Murray State University is beginning its second week with students on campus, and MSU President Bob Jackson tells WKMS despite a few hiccups, things are going well overall. He said he hopes the combination of students and staff adhering to the Racer Restart health measures and “making good choices” will result in the university’s ability to complete the fall semester in-person.
Jackson noted mask-wearing on campus is mandatory for all students, faculty and staff, and the university has put in place several measures to promote social distancing and proper hygiene/sanitation.
“I keep telling our students that I'm not so concerned about what happens in the daytime. It's the nighttime of making good choices that's really important to our students. I want to be here on November 20, our last day of classes. I want our students to be here on November 20. And I want our faculty and staff to be here on November 20, on this campus, in a safe and healthy way. And I think if anyone can pull it off, Murray State University can, but it's going to take everyone working together for the common good of all to make this happen.”
Jackson said one of the measures MSU put in place to promote social distancing may stick beyond the pandemic: staggered move-in for dorms. He said students had to reserve a two-hour time slot over a one-week period during which they could move in. He said it was so successful and efficient, it’s a measure they’re considering keeping long term.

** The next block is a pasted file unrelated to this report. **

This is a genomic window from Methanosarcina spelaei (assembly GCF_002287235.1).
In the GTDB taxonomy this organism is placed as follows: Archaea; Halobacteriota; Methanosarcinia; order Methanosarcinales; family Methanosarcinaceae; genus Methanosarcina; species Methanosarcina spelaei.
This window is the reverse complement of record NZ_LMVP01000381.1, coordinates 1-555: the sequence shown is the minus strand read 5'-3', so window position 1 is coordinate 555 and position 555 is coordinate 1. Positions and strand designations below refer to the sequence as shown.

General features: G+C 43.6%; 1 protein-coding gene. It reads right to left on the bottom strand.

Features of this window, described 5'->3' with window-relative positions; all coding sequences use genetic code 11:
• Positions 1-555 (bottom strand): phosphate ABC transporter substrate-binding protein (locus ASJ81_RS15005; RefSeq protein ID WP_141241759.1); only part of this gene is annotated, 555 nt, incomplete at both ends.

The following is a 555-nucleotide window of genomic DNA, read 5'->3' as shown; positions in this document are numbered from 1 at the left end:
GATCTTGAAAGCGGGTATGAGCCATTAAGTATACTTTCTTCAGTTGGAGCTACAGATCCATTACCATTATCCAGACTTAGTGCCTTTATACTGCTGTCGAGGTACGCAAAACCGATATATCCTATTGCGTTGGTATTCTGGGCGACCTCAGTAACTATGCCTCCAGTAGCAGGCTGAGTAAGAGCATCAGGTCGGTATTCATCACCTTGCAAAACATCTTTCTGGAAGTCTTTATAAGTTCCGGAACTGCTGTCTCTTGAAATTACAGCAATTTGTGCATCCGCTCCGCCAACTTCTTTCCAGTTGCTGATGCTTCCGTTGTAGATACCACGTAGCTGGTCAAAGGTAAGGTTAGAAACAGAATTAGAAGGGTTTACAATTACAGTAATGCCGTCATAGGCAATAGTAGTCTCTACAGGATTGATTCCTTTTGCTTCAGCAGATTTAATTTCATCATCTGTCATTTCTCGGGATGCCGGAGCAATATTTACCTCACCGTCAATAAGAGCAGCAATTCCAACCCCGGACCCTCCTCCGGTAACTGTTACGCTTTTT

MSU last week began specifying active cases on campus from countywide numbers reported by the Calloway County Health Department. Jackson said the university will report the active case numbers on a weekly basis, each Monday, on the Racer Restart webpage. The cases are separated in categories by students and faculty/staff. He also noted the university had, since the beginning of the pandemic, been reporting numbers to the local health department and other required agencies; he said the university now works with the local health department to highlight the university-specific positive case numbers in light of new guidance from the state (which is noted in the August 19, 2020 campus update).
Michigan State University, the University of Notre Dame and University of North Carolina at Chapel Hill changed direction of their fall semesters after coronavirus outbreaks struck their campuses within one or two weeks of starting in-person classes, switching to online-only for a short period of time or for the remainder of the semester. Jackson said MSU has contingency plans in place in case of an outbreak, but hopes not to pull them out of the playbook.
“We do have a contingency plan for really just about any option we can think of in regard to this semester. This is a very abnormal period in our history. Very few people living have been through a pandemic. The last one happened over 100 years ago. So there's no playbook. And so we're writing it, and we're writing it for the next pandemic and I hope it's 100-plus years from from now because I cannot go through another one,” he said. “This is a tough duty on all of us, all faculty and staff and our administrators. And some of us, many of us have been on this campus 24/7, and I really mean 24/7 since February. This is a massive undertaking.”